David Walliams’ children’s books are exceedingly popular with their target audience due to the over the top personalities and general misbehaviour by many of the principle characters but maybe not so popular with the adults. The same can be said for the stage version of some of the books. Several have now been produced for the stage including Mr Stink and more recently Gangsta Granny.

Hope Mill Theatre notorious for bringing the magic of musicals to Manchester’s fringe scene hosted the new up and coming musical ‘Guy’ a leoe&hyde production directed by the talented Manchester based director Sam Ward with Choreography by the award winning Choreographer Yukiko Masui from Tokyo.

As part of refugee week 16th – 22nd June 2018, a unique theatre performance plays at Home in Manchester.

The stage is set for an orchestra. The seats are filled with musicians and singers from Stone Flowers. People who are themselves refugees who have survived torture and more than likely without family or without hope.

Jason Robert Brown’s The Last Five Years (2001) subverts the conventional musical in tone, plot and score, with an intensely personal examination of the rise and fall of a five year relationship between Jamie Wellerstein, a rising novelist, and Cathie Hiatt, a struggling actress.

I suppose I was very lucky at school being an identical twin I don’t remember ever being bullied apart from being a novelty constantly being referred to as ‘Twinny’ and not having my own identity I sailed through education. I now feel like I was one of lucky ones because for some people school was and is a place they go to where they are tortured either mentally, verbally or physically and with the introduction of social media like Facebook etc cyber bullying now contributes to some children’s misery and torment.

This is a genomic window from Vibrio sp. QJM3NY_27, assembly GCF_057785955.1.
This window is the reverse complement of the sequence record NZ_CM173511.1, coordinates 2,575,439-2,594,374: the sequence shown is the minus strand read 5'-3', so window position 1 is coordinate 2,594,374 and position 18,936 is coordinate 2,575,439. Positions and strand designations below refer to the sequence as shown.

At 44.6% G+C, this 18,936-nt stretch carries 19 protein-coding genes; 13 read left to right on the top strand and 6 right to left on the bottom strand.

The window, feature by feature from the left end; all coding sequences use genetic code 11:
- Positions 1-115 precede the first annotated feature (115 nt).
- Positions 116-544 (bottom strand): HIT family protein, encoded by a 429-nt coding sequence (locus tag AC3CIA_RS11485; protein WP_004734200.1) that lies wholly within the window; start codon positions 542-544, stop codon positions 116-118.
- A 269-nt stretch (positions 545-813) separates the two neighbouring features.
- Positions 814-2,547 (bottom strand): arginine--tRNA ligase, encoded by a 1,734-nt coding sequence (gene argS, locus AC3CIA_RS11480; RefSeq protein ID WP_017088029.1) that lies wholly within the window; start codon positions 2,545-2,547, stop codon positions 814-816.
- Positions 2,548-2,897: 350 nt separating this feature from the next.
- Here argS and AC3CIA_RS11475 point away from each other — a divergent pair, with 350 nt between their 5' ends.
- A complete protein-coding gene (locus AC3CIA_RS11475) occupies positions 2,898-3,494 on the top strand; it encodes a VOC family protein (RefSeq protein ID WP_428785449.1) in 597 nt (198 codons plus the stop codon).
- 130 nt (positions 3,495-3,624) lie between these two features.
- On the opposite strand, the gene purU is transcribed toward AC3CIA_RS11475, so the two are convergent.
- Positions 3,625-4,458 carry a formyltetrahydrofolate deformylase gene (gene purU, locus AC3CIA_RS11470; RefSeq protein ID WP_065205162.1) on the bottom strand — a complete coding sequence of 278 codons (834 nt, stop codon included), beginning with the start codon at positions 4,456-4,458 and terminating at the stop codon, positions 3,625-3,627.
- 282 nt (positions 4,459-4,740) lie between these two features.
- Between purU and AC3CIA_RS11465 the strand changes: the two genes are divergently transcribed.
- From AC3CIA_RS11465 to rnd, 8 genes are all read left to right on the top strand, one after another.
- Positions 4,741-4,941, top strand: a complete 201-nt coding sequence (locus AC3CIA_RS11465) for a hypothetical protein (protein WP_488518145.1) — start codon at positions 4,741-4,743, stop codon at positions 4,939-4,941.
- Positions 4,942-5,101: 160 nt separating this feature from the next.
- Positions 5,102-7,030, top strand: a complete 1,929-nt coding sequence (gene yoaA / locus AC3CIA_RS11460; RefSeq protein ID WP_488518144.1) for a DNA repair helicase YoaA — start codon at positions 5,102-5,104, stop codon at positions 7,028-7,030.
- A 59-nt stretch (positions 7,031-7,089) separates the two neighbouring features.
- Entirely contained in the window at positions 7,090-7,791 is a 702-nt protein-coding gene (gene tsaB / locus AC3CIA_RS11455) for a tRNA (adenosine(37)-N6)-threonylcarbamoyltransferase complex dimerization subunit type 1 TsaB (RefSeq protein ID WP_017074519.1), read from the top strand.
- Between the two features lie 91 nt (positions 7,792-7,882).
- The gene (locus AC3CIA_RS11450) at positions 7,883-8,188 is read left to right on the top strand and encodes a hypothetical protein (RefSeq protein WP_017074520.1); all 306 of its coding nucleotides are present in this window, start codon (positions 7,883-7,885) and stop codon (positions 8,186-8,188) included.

In a collaboration between Portuguese theatre company mala voadora and writer and performer Chris Thorpe, Your Best Guess is an exploration of the big ‘what if’. Written by Chris Thorpe, directed by Jorge Andrade, and performed by both.

It has to go down as one of the greatest musical comebacks in history.

The year is 1968 and Elvis Presley is about to make history with a comeback like no other, during a special NBC programme in which the King of Rock and Roll performed an intimate set of whatever songs he wanted to play, showcasing his amazing talent and charm.

In this World Cup year tutti frutti proudly presented us with Keepy Uppy the story of a young boy Joey played by Danny Childs and his mum played by Eden Dominique.

Prior to the start of the performance the cast including musician (and multiple character along the way) Vittorio Angelone. Wander round and interact with the children in the audience making them feel at ease, and part of the experience.

As the cast of Summer Holiday belt out Let Us Take You for a Ride on the steps of the Bolton’s historic Albert Halls it’s clear that this stage version of the classic movie is the perfect antidote to our troubled times.

I cannot begin this review without mentioning the humble venue in which it was performed, Hope Mill Theatre. From the quirky vibe that welcomes you in, to the friendly staff who make the evening run smoothly, it is a wonderful setting to be entertained in.

When a 19 year old Salford girl called Shelagh Delaney went to see 'Variation on a Theme' by Terence Rattigan in 1958, she came out of the theatre thinking she could do something far better. Just TWO weeks later she had written 'A Taste of Honey' and this raw and powerful story of poverty, race and sexuality became a crucial part of the 'British New Wave’ and later supplied Morrissey with half the lyrics on the debut Smiths album!